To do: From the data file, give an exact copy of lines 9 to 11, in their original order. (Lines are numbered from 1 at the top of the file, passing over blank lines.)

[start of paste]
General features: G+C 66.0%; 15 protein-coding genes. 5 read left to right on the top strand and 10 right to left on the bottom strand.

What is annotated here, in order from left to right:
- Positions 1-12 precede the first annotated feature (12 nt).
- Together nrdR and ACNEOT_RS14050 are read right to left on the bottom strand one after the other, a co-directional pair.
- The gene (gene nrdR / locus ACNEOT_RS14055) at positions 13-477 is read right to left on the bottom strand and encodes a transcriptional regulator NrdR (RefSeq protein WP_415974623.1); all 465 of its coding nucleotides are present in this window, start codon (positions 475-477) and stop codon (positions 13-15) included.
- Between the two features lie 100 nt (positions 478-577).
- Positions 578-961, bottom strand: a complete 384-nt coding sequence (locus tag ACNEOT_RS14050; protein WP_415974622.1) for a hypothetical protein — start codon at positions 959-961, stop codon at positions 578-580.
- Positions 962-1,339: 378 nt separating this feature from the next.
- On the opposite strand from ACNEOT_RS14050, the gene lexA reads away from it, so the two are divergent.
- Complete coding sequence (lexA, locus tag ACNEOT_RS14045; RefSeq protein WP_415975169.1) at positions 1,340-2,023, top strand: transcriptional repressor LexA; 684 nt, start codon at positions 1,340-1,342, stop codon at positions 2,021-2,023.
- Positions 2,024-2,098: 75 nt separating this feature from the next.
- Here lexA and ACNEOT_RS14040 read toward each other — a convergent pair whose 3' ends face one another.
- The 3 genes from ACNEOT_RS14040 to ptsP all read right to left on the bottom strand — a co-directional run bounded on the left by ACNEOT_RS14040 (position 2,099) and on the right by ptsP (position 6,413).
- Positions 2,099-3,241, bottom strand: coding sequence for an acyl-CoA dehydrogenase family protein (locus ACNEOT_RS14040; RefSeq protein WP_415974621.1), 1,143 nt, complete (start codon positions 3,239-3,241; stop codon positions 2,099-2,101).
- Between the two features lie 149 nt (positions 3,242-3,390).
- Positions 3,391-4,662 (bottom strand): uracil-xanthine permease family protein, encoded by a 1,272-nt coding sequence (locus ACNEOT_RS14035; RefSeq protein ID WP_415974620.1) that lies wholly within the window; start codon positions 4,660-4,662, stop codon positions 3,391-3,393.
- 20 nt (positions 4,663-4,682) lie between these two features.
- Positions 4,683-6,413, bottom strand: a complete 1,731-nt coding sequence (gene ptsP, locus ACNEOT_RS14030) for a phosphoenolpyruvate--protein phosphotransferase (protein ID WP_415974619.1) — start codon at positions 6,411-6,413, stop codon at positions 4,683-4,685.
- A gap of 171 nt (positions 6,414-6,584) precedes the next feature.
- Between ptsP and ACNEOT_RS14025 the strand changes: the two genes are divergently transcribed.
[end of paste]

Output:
- On the opposite strand from ACNEOT_RS14050, the gene lexA reads away from it, so the two are divergent.
- Complete coding sequence (lexA, locus tag ACNEOT_RS14045; RefSeq protein WP_415975169.1) at positions 1,340-2,023, top strand: transcriptional repressor LexA; 684 nt, start codon at positions 1,340-1,342, stop codon at positions 2,021-2,023.
- Positions 2,024-2,098: 75 nt separating this feature from the next.